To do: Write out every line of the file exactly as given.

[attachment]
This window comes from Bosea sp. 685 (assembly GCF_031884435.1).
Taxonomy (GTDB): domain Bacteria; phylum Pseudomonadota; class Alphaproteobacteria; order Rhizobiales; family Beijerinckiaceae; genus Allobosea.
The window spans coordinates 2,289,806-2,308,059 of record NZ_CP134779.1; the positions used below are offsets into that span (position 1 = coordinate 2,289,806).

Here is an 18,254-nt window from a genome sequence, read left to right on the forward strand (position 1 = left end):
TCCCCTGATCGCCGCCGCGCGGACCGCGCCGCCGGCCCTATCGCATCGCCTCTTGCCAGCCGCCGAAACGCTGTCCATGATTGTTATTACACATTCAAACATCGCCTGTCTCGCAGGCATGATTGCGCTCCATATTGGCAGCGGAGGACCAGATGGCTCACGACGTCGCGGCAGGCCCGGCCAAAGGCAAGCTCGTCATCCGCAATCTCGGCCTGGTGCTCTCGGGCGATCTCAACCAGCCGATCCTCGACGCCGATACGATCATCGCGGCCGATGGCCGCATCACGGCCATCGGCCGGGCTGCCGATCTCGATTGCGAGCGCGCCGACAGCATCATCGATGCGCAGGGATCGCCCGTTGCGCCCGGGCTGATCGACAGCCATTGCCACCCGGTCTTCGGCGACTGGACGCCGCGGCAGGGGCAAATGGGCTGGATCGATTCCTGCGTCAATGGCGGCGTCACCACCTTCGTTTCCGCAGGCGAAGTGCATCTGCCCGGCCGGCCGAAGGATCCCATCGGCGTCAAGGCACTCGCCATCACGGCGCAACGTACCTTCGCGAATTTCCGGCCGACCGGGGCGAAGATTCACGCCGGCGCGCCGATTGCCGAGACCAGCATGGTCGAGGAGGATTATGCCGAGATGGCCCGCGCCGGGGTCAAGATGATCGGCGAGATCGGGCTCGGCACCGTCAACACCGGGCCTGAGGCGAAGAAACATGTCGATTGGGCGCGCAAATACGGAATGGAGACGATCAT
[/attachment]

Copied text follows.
This window comes from Bosea sp. 685 (assembly GCF_031884435.1).
Taxonomy (GTDB): domain Bacteria; phylum Pseudomonadota; class Alphaproteobacteria; order Rhizobiales; family Beijerinckiaceae; genus Allobosea.
The window spans coordinates 2,289,806-2,308,059 of record NZ_CP134779.1; the positions used below are offsets into that span (position 1 = coordinate 2,289,806).

Here is an 18,254-nt window from a genome sequence, read left to right on the forward strand (position 1 = left end):
TCCCCTGATCGCCGCCGCGCGGACCGCGCCGCCGGCCCTATCGCATCGCCTCTTGCCAGCCGCCGAAACGCTGTCCATGATTGTTATTACACATTCAAACATCGCCTGTCTCGCAGGCATGATTGCGCTCCATATTGGCAGCGGAGGACCAGATGGCTCACGACGTCGCGGCAGGCCCGGCCAAAGGCAAGCTCGTCATCCGCAATCTCGGCCTGGTGCTCTCGGGCGATCTCAACCAGCCGATCCTCGACGCCGATACGATCATCGCGGCCGATGGCCGCATCACGGCCATCGGCCGGGCTGCCGATCTCGATTGCGAGCGCGCCGACAGCATCATCGATGCGCAGGGATCGCCCGTTGCGCCCGGGCTGATCGACAGCCATTGCCACCCGGTCTTCGGCGACTGGACGCCGCGGCAGGGGCAAATGGGCTGGATCGATTCCTGCGTCAATGGCGGCGTCACCACCTTCGTTTCCGCAGGCGAAGTGCATCTGCCCGGCCGGCCGAAGGATCCCATCGGCGTCAAGGCACTCGCCATCACGGCGCAACGTACCTTCGCGAATTTCCGGCCGACCGGGGCGAAGATTCACGCCGGCGCGCCGATTGCCGAGACCAGCATGGTCGAGGAGGATTATGCCGAGATGGCCCGCGCCGGGGTCAAGATGATCGGCGAGATCGGGCTCGGCACCGTCAACACCGGGCCTGAGGCGAAGAAACATGTCGATTGGGCGCGCAAATACGGAATGGAGACGATCAT